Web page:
As I just showed, this "mechanical" metaphor also applies to evolutionary biology and ecosystems sometimes collapse so there goes that argument. I'd bet that there are a lot more examples if Raworth wanted to look into this more than not at all. Maybe her enthusiasm comes from some sort of false belief that evolutionary biology doesn't have a lot of math in it?

Her comments also reference the 2008 crash as if this somehow invalidates anything about mainstream economics. In order to say the 2008 crash could be foreseen, prevented, or mitigated for certain using an evolutionary economics "gardening" [1] approach  requires a much more established and validated evolutionary macroeconomic theory than exists today. It's a bit like asking physicists why they didn't understand the solar neutrino problem before SNO and saying the answer is obvious but not providing any details of the requisite neutrino oscillation theory and evidence supporting it [2]. This issue with Raworth's "secret theory with secret evidence that supports it" reaches its zenith (nadir?) when she says:
The most pernicious legacy of this fake physics has been to entice generations of economists into a misguided search for economic laws of motion that dictate the path of development. People and money are not as obedient as gravity, so no such laws exist.
Either she has a secret theory with secret evidence, or has a time machine enabling her to see the future where this was either proven or humans all died off without finding them. More likely she is just repeating one of the age-old criticisms of science. "This system is too complex for your silly math" (or really that God/Zeus/whoever couldn't be constrained by human mathematical laws) was the same criticism leveled at the founding practitioners of science. People looked at nature and saw a mess; people did not believe it could be understood with simple laws and instead went with mythological explanations that used their intuition about human behavior. Thales was one of the earliest known people to say that nature may well be messy, but it might be amenable to rational argument. Imagine if people had listened to an ancient Greek version of Raworth saying "nature is complex, so mathematics and geometry will be useless".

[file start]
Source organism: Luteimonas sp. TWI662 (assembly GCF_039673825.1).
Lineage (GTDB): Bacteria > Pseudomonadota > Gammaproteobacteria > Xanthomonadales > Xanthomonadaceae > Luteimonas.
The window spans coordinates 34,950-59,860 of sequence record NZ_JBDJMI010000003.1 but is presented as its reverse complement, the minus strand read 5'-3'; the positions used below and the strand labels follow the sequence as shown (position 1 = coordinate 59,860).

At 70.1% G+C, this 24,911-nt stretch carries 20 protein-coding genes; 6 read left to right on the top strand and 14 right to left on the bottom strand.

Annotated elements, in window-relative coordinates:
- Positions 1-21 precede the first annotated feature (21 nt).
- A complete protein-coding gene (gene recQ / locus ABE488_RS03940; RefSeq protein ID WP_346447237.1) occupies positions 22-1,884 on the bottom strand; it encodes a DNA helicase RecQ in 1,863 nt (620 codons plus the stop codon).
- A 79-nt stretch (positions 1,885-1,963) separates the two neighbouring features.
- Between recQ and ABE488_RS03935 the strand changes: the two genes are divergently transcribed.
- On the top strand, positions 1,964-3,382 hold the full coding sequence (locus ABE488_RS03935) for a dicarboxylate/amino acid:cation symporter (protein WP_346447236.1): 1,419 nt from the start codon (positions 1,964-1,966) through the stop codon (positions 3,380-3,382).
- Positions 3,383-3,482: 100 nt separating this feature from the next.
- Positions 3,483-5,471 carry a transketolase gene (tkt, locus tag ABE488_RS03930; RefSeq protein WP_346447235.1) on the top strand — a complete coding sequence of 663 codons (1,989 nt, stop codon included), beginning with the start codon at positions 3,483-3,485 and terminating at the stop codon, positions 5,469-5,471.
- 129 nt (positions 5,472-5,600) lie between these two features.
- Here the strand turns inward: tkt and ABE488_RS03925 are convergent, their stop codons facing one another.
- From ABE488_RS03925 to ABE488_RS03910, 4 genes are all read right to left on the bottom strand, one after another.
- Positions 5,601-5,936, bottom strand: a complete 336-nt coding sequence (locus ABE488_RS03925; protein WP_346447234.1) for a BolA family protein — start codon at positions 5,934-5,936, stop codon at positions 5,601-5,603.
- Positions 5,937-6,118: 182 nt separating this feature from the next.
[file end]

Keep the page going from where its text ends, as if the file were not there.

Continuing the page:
Following Thales example, I refuse to listen to Raworth's completely unsupported claim that no laws of macroeconomics exist. I've called claims like Raworth's the "failure of imagination fallacy" (but is also known as an argument from incredulity). It is odd that this total pessimism can come from the same source as the unbridled (and unsupported) optimism for the evolutionary approach.

Like most scientists, I would totally get on board with "evolutionary economics" if it had some useful results or evidence in its favor. But paraphrasing Daniel DaviesGood ideas do not need lots of invalid arguments in order to gain public acceptance.

Again, I've discussed this before with regard to David Sloan Wilson.


[1] Any time I hear the economist as gardener metaphor, it makes me think of this:

[2] For those that might have difficulty following my convoluted physics metaphor, the solar neutrino problem is the financial crisis, SNO is the experiment that eventually confirms whatever theory of the financial crisis is correct, and Raworth's evolutionary economics purports to be the confirmed neutrino oscillation theory. Raworth and other evolutionary economics proponents have not provided any evidence (or any theory for that matter) that their approach is useful or empirically accurate e.g. by showing they could prevent/mitigate/forecast the financial crisis before it happened or really explain any aspect of macroeconomic data at all.